Skip to main content

Accelerated Synthesis of Nanoporous Photocatalysts for Indoor Air Purification

Periodic Reporting for period 1 - ASPAir (Accelerated Synthesis of Nanoporous Photocatalysts for Indoor Air Purification)

Reporting period: 2016-09-01 to 2018-08-31

The primary objective of the Marie Curie Fellowship was to enhance the scientific knowledge and personal development of the researcher by joining the LSMO team at EPFL Valais, and developing a project based on the design and synthesis of Metal Organic Frameworks (MOFs), for their use in indoor air purification.
Perhaps surprisingly, indoor air contains a greater number of Volatile Organic Carbons (VOCs), and at concentrations higher than outdoor air. Although the concentrations of these compounds are in the parts per billion (ppb) range, and with people spending up to 80% of their time indoors, continued exposure to VOCs, many of which are mutagenic or carcinogenic, can lead to ill health. Commercial photocatalytic air purifiers utilise UV light and titanium dioxide to purify air, however the effectiveness of this can be questioned, due to the challenge in measuring such low concentrations of pollutants; it could be that instead of destroying the pollutant, the air purifier is simply transforming one pollutant to another. There is therefore an excellent opportunity to improve this technology by fabricating next generation air purification photocatalysts. The project directly addresses this challenge through the investigation of next-generation nanoporous materials, namely, metal-organic frameworks (MOFs). MOFs consist of metal ions or clusters coordinated to multidentate organic ligands to form one-, two-, or three-dimensional porous structures, depending on the strategic choice of building blocks, and the preferred coordination geometry of the metal centres. Following rapid progress in the field over the past decade, MOFs are now widely regarded as having exceptional promise across a range of technological areas. `
The project delivered a number of novel MOFs, and protocols were developed for activating (removing guest molecules from the pores of high surface area MOFs) and monitoring the degradation of organic pollutants under UV and visible light.
The project aimed to synthesise novel MOFs based on reducing metal centres and clusters, and photoactive ligands such as porphyrins. With this in mind, a plethora of MOFs were synthesised, utilising the high throughput robotic synthesis apparatus (RoSy), with 3 new MOFs in particular showing appealing properties that warranted further study. All 3 MOFs were based on zinc as the metal, and porphyrin as the ligand. Two MOFs named SION-17 and SION-18 demonstrated visible light absorption, with SION-18 additionally being porous to N2 at 77K. Upon heating, SION-17 collapses, while SION-18 undergoes phase transition. Both materials demonstrate visible-light absorption which is enhanced compared to the free porphyrin ligand used; using several techniques such as UV-Vis spectroscopy, fluorescence and transient absorption spectroscopy and UV-Vis provided us with insights into the structure-to-property relationship; this is work is currently being written up. SION-13 is a 3-dimensional material based on porphyrin ligand as well and in addition to its visible light absorbance, it shows outstanding stability under heating and in aqueous and organic media. The properties of SION-13 prompted us to investigate its potential toward water splitting, and was shown to be active in reducing water into H2 with a rate of 70 µmol g-1 h-1; this manuscript is currently at the last stages of preparation. RoSy was also used to streamline the synthesis conditions of SION-13, with the aim of synthesising the material in the shortest time, lowest temperature and most environmentally friendly solvent. This was successfully achieved, with the powder x-ray diffraction carried out on a high throughput well plate assembly, in collaboration with EPFL Valais Technical staff.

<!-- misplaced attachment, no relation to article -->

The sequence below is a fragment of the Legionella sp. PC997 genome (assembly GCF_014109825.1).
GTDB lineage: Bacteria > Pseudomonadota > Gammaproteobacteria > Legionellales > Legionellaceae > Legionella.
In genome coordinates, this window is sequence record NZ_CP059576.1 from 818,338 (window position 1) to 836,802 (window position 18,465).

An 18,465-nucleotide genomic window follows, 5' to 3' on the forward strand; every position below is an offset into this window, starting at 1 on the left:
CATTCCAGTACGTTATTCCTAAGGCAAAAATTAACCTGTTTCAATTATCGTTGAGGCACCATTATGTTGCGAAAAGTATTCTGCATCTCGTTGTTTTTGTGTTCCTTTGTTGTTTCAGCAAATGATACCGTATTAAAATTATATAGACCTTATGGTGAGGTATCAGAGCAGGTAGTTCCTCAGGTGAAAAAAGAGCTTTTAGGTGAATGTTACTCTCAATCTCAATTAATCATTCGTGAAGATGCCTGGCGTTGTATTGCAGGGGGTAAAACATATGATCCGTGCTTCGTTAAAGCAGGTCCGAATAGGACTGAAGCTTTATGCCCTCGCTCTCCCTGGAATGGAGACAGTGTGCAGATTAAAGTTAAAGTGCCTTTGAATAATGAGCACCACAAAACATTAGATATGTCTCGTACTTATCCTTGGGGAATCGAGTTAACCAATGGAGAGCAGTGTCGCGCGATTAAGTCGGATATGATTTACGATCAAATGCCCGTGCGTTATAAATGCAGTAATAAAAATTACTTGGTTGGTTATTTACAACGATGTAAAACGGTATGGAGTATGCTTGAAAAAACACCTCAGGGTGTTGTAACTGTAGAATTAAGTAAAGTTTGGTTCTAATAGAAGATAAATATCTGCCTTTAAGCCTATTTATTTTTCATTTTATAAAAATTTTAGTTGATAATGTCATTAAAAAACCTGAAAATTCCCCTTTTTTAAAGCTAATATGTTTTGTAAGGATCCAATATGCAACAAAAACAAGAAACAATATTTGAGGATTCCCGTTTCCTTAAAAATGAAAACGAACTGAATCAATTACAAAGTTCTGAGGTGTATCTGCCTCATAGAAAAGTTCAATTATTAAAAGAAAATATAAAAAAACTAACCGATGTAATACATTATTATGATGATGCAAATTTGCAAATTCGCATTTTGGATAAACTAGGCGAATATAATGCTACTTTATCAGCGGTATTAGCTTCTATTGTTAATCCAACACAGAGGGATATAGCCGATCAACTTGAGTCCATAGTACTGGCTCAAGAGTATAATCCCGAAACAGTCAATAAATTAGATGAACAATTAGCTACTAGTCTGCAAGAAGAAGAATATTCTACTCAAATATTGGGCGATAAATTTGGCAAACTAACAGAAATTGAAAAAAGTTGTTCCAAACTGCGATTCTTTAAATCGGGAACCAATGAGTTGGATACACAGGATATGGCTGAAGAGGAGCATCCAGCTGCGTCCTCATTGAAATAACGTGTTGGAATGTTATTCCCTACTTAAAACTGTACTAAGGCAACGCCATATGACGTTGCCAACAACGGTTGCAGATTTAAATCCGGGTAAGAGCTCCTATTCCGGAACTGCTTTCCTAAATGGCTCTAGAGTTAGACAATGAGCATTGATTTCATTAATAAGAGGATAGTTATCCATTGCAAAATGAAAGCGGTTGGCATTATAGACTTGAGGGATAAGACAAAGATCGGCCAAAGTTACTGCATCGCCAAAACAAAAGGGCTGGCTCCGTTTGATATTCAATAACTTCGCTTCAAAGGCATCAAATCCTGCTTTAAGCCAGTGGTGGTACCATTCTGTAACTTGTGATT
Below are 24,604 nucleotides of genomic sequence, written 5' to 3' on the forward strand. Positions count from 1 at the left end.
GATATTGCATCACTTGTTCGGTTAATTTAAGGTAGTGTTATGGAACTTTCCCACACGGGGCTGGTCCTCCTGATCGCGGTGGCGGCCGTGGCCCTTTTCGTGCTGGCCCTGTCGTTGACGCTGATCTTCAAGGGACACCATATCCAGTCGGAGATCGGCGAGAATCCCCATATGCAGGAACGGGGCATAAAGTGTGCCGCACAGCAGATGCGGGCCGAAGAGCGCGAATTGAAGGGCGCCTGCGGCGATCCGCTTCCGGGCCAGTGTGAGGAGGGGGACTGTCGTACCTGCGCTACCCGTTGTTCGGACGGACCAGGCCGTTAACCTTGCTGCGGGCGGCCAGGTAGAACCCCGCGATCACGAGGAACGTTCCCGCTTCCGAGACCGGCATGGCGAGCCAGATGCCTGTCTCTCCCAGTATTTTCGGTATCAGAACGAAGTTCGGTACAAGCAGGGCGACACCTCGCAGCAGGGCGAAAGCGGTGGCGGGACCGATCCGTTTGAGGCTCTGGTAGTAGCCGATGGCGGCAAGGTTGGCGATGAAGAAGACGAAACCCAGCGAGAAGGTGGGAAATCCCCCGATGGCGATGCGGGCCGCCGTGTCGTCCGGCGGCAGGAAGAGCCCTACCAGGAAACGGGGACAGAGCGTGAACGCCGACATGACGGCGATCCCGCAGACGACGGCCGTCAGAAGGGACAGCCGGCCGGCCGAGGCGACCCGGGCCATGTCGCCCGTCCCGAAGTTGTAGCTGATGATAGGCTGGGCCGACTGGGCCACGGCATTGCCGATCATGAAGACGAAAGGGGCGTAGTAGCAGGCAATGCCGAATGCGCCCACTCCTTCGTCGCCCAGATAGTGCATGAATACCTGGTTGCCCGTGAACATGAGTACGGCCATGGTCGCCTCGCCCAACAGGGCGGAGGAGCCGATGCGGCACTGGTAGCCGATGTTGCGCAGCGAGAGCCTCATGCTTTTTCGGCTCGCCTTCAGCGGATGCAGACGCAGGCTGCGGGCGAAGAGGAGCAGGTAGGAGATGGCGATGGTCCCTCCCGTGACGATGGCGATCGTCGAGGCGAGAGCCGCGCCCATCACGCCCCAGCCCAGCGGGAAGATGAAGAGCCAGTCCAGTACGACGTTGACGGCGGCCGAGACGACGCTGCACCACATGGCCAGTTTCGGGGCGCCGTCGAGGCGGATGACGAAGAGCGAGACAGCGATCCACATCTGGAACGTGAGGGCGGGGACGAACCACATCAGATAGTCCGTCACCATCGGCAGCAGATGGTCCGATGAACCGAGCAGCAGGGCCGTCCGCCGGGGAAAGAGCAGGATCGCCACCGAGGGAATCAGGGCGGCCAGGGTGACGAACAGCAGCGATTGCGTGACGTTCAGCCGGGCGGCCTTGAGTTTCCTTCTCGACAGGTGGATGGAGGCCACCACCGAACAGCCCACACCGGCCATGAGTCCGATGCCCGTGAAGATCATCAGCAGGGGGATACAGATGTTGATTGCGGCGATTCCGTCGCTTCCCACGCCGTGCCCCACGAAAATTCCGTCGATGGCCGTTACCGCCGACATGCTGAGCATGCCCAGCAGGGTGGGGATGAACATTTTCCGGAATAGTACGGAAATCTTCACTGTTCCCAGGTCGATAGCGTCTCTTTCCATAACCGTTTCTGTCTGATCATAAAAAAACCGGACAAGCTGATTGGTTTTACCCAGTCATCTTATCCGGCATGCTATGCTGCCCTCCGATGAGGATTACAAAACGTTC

The project aimed to use MOFs for indoor air purification applications; the challenge being the ppb concentrations of typical indoor air pollutants. A protocol was developed to monitor ppb concentrations of indoor air pollutants using a gas analyser, and to activate (remove guest molecules from the pores of high surface area MOFs) sufficiently to allow the sensitive gas analyser to monitor the ppb level concentrations of pollutants such as 2-propanol. A protocol was also developed to calculate the loading of the pollutants into the MOF at these ppb concentrations. Finally, a protocol was developed to monitor the photocatalytic degradation of the pollutants under visible and UV light with the MOF as the photocatalyst. SION-13 was utilised for this application due to its stability and light-responsiveness but it was shown to be unsuitable for this application, due to low selectivity for 2-propanol at ppb level concentrations. Al-PMOF, a known porphyrin MOF was demonstrated to degrade 2-propanol under UV light, however acetone was also detected by the gas analyser, implying complete degradation was not achieved, however with the protocol now setup, further work is underway to screen additional MOFs.
The fellowship allowed the scientific knowledge and expertise of the researcher to exponentially develop by introducing him to the fascinating science of metal-organic frameworks. With the experimental part of the research group just starting up, the researcher was extensively involved in the purchasing and installation of laboratory equipment. A number of new MOFs were synthesised and characterised, and protocols were developed both for the synthesis of materials using the High Throughput Robotic Synthesis setup, and the monitoring of indoor air concentration pollutants, leading to the potential benefits of better quality materials for improving indoor air quality